Earlier reports this week suggest Britain has one of the largest populations of returning fighters who traveled to join ISIS.
    They are the product of British education system which made them stupid, selfish and corrupt like majority of British MPs. Speaking English does not promote integration into British, American and Australian societies, and broaden opportunities. English speaking Muslim youths are angry, frustrated and extremist, thanks to English language. English language is not only a lingua franca but also lingua frankensteinia. Human right are also covers linguistic right. Cultural and linguistic genocide are very common. British schooling is murdering community languages like Arabic, Urdu and others. English is today the world killer language. Linguistic genocide is a crime against humanity and British schooling is guilty of committing this crime.
    A Muslim is a citizen of this tiny global village. He/she does not want to become notoriously monolingual Brit. He/she is well versed in standard English, Arabic, Urdu and other community languages so that they do not find themselves cut off from their cultural heritage and are able to enjoy the beauty of their literature and poetry.
    How can you expect to combat terrorism when most terrorist organisations are the creation of US? ISIS, Al-Qaeda were founded and financed by the US to create wars that the US needs in order to “democratise” countries. Al comes with a price. Some pay with their lives, some pay cash…The stakes revolve around the control of resources, energy and consumer markets… A lot of these terrorist groups wouldn’t exist if the US hadn’t spent the last 30 years encouraging, funding and arming them as proxies in the region. The US record on picking the ‘good guys’ is appalling and a lot of the problems of the Middle East are directly attributable to their crack handed meddling over the years.
    There will never be an end to extremism as long as Muslim children keep on attending state schools with non-Muslim teachers. Muslim children need state funded Muslim schools with Muslim teachers as role models during their developmental periods. Muslim children must develop their cultural, linguistic and spiritual identity before they are exposed to out side world, otherwise, they would be lost in western jungle. There is no place for a non-Muslim child or a teacher in a Muslim school.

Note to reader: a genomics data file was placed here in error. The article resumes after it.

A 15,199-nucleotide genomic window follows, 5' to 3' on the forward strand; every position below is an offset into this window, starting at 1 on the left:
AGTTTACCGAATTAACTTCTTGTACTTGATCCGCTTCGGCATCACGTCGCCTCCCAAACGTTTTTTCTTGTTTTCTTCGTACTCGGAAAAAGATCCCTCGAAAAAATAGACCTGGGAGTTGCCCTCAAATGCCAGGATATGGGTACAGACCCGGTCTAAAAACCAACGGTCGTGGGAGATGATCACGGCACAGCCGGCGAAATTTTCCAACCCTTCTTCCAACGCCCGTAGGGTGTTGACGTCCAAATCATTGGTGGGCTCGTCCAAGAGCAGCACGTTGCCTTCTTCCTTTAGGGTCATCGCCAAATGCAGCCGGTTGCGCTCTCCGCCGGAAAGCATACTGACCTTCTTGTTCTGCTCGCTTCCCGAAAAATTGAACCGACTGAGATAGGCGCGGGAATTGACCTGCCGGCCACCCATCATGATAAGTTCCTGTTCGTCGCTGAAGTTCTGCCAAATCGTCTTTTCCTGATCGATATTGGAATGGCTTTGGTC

In Islam there is no commandment to kill people by making such allegations against them. The cartoonists had exercised their freedom of expression, and freedom of expression is totally allowed in Islam. Even during the Prophet’s time there were several instances of ridicule, however the Prophet and his Companions neither punished such persons nor asked anyone to do so. On every occasion of this kind, the Prophet’s Companions always tried to positively disseminate the message of Islam. They never tried to punish these people. The killing of those people who had published the cartoons is a gravely un-Islamic act in the name of Islam.

    Islam does not support terrorism under any circumstances. Terrorism goes against every principle in Islam. If a Muslim engages in terrorism, he is not following Islam. He may be wrongly using the name of Islam for political or financial gain.The Prophet Muhammad said, ‘Do not kill women or children or non-combatants and do not kill old people or religious people….Muslims Against Terrorism requests media not use phrases such as “Islamic Fundamentalists” or “Muslim Terrorists” regarding terrorist attacks “Because such things do not exist. Islam is the religion of peace, love and mutual respect. Islam is the religion of moderation. Islam is the religion of human value and dignity.” They ask that religious affiliation not be mentioned in terrorist attacks.

    The British establishment is wrong in thinking that Imams are to blame for extremism. Imams are not solution to the problem for extremism. Extremism is nothing to do with Imams. Extremism is not created from abroad, it is coming from within. Britain fails to help Muslim communities feel part of British society. Race trouble is being predicted by the Daily Express, because of an ethnic boom in UK major cities. Muslim communities need imams for the solutions of their needs and demands in their own native languages. Muslim parents would like to see their children well versed in Standard English and to go for higher studies and research to serve humanity. The fact is that majority of Muslim children leave schools with low grades because monolingual teachers are not capable to teach Standard English to bilingual Muslim children. A Muslim is a citizen of this tiny global village. He/she does not want to become notoriously monolingual Brit.